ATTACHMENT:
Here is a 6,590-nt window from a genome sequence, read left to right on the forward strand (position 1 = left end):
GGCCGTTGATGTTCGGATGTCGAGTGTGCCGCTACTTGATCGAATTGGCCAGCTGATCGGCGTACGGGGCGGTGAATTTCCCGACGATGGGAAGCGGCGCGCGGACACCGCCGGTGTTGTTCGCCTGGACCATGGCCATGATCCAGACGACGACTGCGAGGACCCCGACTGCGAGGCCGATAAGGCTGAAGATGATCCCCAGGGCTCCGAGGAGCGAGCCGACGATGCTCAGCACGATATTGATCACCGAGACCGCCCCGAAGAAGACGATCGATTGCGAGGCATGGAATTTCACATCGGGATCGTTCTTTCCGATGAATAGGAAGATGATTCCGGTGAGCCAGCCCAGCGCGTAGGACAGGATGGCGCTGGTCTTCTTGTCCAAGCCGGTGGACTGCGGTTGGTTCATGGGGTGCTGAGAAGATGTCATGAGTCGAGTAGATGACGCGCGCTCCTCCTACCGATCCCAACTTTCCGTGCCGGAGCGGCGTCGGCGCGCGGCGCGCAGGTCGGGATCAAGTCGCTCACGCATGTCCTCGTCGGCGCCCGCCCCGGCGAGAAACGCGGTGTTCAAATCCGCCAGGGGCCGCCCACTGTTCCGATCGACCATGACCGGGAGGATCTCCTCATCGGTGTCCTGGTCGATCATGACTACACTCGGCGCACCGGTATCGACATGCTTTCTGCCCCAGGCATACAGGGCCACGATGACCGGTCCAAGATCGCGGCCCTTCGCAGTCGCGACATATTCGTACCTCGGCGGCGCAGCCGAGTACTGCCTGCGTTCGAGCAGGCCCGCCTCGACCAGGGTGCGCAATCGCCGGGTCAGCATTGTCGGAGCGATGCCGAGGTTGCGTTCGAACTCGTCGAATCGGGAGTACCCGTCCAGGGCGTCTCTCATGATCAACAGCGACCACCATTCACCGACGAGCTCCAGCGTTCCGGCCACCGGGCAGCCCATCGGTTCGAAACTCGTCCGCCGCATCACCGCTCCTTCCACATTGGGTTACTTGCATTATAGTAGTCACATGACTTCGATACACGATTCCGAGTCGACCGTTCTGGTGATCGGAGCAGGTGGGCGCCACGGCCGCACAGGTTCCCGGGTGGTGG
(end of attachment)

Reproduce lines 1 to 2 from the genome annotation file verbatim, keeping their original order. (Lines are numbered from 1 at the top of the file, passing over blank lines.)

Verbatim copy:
Here is a 6,590-nt window from a genome sequence, read left to right on the forward strand (position 1 = left end):
GGCCGTTGATGTTCGGATGTCGAGTGTGCCGCTACTTGATCGAATTGGCCAGCTGATCGGCGTACGGGGCGGTGAATTTCCCGACGATGGGAAGCGGCGCGCGGACACCGCCGGTGTTGTTCGCCTGGACCATGGCCATGATCCAGACGACGACTGCGAGGACCCCGACTGCGAGGCCGATAAGGCTGAAGATGATCCCCAGGGCTCCGAGGAGCGAGCCGACGATGCTCAGCACGATATTGATCACCGAGACCGCCCCGAAGAAGACGATCGATTGCGAGGCATGGAATTTCACATCGGGATCGTTCTTTCCGATGAATAGGAAGATGATTCCGGTGAGCCAGCCCAGCGCGTAGGACAGGATGGCGCTGGTCTTCTTGTCCAAGCCGGTGGACTGCGGTTGGTTCATGGGGTGCTGAGAAGATGTCATGAGTCGAGTAGATGACGCGCGCTCCTCCTACCGATCCCAACTTTCCGTGCCGGAGCGGCGTCGGCGCGCGGCGCGCAGGTCGGGATCAAGTCGCTCACGCATGTCCTCGTCGGCGCCCGCCCCGGCGAGAAACGCGGTGTTCAAATCCGCCAGGGGCCGCCCACTGTTCCGATCGACCATGACCGGGAGGATCTCCTCATCGGTGTCCTGGTCGATCATGACTACACTCGGCGCACCGGTATCGACATGCTTTCTGCCCCAGGCATACAGGGCCACGATGACCGGTCCAAGATCGCGGCCCTTCGCAGTCGCGACATATTCGTACCTCGGCGGCGCAGCCGAGTACTGCCTGCGTTCGAGCAGGCCCGCCTCGACCAGGGTGCGCAATCGCCGGGTCAGCATTGTCGGAGCGATGCCGAGGTTGCGTTCGAACTCGTCGAATCGGGAGTACCCGTCCAGGGCGTCTCTCATGATCAACAGCGACCACCATTCACCGACGAGCTCCAGCGTTCCGGCCACCGGGCAGCCCATCGGTTCGAAACTCGTCCGCCGCATCACCGCTCCTTCCACATTGGGTTACTTGCATTATAGTAGTCACATGACTTCGATACACGATTCCGAGTCGACCGTTCTGGTGATCGGAGCAGGTGGGCGCCACGGCCGCACAGGTTCCCGGGTGGTGG